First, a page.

After days of uncertainty due to very difficult weather conditions, the IMOCA fleet finally left Paul Vatine basin to take the start of the 16th Transat Jacques Vabre, the Monaco Yacht Club reports.
It was at 09:30 on November 7 that Malizia-Seaexplorer, the latest addition to Team Malizia founded by Yacht Club de Monaco Vice-President Pierre Casiraghi, crossed the start of this double-handed race. Led by German skipper Boris Herrmann and co-skipper Will Harris, the 60-footer is on course to Fort-de-France in Martinique with 39 other IMOCAs.
The six Ocean Fifty and 44 Class40 boats started last Sunday October 29 as planned with the five Ultims and had to stop in Lorient while Storm Ciarán went through. According to the race organisers it had been impossible to find a harbour for all the IMOCAs hence the delay in Le Havre.
Makes it three for Boris Herrmann
The German skipper and Yacht Club de Monaco member knows this event well having competed in 2017 and 2019 and returns to the coffee route on a brand new boat. After leaving the yard in July 2022, Malizia-Seaexplorer has already had a taste of offshore racing after the solo Route du Rhum in 2022 and then The Ocean Race, a 32,000nm round the world with stages and crew when they came an excellent third. At his side is Will Harris as co-skipper. It’s the second time the two have paired up, the first being in 2019.
Weather systems a game changer
Organisers have had to revise the route, not just shorten it but also to avoid more depressions. After exiting the Channel, they head to Fort de France leaving the Azores to starboard. The 3,765nm looks set to be tactical and rough as from Wednesday 8th November a front awaits them with 30 knots of wind, gusting 35-to 40.
“I can’t wait,” said Boris Herrmann. “We’ve had a week’s postponement when I waited out the storm with my family in Hamburg. The boat was safely moored in Le Havre and the team took good care of it. The shorter course is a good idea as I need time to take part in the solo return race straight after the Transat”. For the German skipper, the objectives are the same as they were a week ago: “We will be going head to head with some new boats in the class that we will face in the Vendée Globe next year and are going to thoroughly test and fine-tune the boat in semi-single hander race mode”.
A crossing for the environment
“We will be using the Ocean Pack, as we’ve done every race, to collect ocean CO2 data for scientists,” explains Will Harris. “Some sections of the race will be similar to those sailed in The Ocean Race earlier this year, I am curious to see what scientists will observe on a more seasonal level. We’re also going to try and collect environmental DNA samples using a filter system added to the Ocean Pack.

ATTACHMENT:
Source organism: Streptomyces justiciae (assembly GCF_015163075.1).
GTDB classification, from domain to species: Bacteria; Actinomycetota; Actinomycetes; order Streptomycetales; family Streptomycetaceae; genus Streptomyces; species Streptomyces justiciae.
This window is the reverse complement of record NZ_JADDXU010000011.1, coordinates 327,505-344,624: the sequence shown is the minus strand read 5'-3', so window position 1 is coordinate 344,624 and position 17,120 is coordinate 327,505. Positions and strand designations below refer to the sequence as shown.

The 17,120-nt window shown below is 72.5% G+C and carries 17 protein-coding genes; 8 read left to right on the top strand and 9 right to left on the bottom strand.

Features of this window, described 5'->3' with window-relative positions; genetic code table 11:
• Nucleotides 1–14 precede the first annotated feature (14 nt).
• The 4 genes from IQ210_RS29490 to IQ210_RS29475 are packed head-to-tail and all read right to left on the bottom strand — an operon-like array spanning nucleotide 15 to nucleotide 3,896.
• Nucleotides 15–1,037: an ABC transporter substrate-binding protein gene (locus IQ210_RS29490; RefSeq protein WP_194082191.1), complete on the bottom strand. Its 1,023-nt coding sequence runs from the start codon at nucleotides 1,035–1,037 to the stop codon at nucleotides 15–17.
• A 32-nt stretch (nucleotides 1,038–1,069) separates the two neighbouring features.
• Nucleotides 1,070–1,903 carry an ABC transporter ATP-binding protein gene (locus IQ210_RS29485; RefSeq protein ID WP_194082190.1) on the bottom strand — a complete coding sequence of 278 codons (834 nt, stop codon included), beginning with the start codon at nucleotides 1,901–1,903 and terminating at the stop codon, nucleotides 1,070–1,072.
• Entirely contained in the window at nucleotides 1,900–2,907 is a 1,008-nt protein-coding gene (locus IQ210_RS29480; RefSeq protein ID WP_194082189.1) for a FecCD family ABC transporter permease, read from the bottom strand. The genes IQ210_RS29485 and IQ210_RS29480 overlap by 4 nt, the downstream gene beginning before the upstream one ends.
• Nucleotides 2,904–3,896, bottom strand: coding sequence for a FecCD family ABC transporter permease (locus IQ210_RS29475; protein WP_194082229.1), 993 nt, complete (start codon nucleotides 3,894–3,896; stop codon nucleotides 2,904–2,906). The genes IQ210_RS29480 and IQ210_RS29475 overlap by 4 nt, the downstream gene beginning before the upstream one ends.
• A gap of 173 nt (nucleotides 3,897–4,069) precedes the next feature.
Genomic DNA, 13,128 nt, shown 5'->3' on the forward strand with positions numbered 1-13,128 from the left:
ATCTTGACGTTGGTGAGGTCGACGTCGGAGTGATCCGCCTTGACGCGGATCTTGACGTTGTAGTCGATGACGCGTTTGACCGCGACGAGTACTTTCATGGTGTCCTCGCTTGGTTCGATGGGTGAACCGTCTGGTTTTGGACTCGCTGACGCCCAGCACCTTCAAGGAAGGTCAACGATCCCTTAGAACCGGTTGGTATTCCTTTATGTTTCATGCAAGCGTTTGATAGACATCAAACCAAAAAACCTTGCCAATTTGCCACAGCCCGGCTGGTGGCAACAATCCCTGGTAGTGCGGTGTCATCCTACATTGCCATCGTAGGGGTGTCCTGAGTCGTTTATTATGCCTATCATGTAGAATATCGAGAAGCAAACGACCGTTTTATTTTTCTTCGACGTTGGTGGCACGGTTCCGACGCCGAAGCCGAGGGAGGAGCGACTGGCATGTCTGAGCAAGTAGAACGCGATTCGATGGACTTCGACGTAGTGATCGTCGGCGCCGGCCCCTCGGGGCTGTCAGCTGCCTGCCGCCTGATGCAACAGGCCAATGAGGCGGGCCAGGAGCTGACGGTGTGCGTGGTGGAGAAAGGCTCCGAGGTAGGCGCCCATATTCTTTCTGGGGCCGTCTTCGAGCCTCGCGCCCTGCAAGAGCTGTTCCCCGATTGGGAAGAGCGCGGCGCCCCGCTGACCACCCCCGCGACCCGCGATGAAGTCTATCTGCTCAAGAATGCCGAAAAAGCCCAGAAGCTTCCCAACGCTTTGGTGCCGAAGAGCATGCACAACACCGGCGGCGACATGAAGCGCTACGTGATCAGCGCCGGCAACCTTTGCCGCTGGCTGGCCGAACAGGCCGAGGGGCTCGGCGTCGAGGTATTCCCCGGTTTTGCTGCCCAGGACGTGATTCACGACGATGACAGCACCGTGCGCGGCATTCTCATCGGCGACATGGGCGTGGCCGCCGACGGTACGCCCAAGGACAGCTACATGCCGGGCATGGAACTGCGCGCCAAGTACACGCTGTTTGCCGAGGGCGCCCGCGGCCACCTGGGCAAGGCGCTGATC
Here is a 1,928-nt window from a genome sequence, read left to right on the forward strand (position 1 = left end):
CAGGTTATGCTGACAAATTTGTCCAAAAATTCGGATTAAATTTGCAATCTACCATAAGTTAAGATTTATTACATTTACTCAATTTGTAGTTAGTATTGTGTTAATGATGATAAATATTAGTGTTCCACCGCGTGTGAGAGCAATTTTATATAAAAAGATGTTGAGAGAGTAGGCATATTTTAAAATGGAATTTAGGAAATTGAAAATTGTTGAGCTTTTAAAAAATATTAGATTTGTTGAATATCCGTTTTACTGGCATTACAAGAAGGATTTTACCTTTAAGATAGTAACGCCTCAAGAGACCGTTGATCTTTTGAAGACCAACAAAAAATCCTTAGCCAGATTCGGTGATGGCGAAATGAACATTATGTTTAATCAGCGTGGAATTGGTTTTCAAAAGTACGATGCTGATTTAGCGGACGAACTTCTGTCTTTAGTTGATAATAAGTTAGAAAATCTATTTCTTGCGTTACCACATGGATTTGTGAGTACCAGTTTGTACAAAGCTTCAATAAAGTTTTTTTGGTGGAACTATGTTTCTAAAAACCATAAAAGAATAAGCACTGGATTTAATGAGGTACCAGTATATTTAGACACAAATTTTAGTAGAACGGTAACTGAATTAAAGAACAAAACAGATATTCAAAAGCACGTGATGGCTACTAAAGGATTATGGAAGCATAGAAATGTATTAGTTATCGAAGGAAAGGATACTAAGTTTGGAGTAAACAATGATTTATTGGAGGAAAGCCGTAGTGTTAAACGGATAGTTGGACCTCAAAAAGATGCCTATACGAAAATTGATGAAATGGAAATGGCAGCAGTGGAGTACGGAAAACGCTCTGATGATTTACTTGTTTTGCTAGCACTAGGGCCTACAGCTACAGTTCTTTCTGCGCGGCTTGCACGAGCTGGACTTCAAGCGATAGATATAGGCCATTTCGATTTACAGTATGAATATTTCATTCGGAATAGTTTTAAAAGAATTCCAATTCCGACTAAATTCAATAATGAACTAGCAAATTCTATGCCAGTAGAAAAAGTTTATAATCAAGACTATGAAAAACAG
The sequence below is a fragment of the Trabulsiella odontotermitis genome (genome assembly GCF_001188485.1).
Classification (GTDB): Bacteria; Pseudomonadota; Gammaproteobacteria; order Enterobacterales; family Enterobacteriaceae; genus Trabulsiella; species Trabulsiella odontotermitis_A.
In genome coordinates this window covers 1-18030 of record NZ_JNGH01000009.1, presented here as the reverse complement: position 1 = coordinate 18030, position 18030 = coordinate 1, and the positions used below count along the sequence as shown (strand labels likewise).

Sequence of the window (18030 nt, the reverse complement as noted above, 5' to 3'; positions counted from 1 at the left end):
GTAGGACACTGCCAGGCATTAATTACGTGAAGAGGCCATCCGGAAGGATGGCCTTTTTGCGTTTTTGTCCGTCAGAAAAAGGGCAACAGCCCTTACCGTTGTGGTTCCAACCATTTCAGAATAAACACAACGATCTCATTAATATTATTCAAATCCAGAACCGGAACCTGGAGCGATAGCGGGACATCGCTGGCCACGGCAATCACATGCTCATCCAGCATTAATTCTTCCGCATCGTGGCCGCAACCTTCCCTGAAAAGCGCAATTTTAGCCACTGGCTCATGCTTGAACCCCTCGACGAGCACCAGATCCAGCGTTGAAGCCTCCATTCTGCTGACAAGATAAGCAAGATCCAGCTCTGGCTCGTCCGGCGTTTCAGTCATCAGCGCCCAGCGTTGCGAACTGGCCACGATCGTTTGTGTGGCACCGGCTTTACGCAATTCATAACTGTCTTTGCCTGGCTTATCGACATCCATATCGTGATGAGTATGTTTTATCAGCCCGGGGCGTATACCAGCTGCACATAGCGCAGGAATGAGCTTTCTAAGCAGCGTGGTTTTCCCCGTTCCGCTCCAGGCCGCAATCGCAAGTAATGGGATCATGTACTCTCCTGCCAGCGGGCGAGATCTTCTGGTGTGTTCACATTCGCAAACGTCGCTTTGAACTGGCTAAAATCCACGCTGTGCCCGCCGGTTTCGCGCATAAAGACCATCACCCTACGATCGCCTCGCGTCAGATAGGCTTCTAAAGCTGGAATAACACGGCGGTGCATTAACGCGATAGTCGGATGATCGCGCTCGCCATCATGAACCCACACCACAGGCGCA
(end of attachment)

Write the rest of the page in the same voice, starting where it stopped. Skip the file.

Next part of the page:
This race is an excellent opportunity to test the system and perfect it for future races. I am also excited to be deploying another drifting buoy, about 32°W, an area seriously lacking in data. This will be our third drifting buoy to be deployed in 2023, the first for me taking place in the 2019 Transat Jacques Vabre when I joined Malizia. It shows how united we are as a team to support marine research”.
Drifting buoys can measure sea surface temperature, atmospheric pressure and surface currents. From its remote position, the buoy frequently sends back highly accurate data updates to GTS (Global Telecommunications Systems), the World Meteorological Organization’s international data network. Forecasters and scientists the world over can access information from this platform for free. This deployment is part of Eumetnet’s European SurfMar programme coordinated by Météo France. And as Boris Herrmann explains “this global project will help scientists better understand the ocean and how natural and anthropomorphic changes affect it. It will also significantly improve weather forecasts and models which are an integral part of offshore racing”.
Strategy is key
Tactical choices will ratify forecasts with routing estimates to the North citing high pressure systems before hitting a second depression at the end of the week. Contestants have several options once they leave the Channel. The only obligation is to leave to starboard Santa Maria, the southernmost island in the Azores. ETA in Martinique for the leaders is expected on Friday November 17.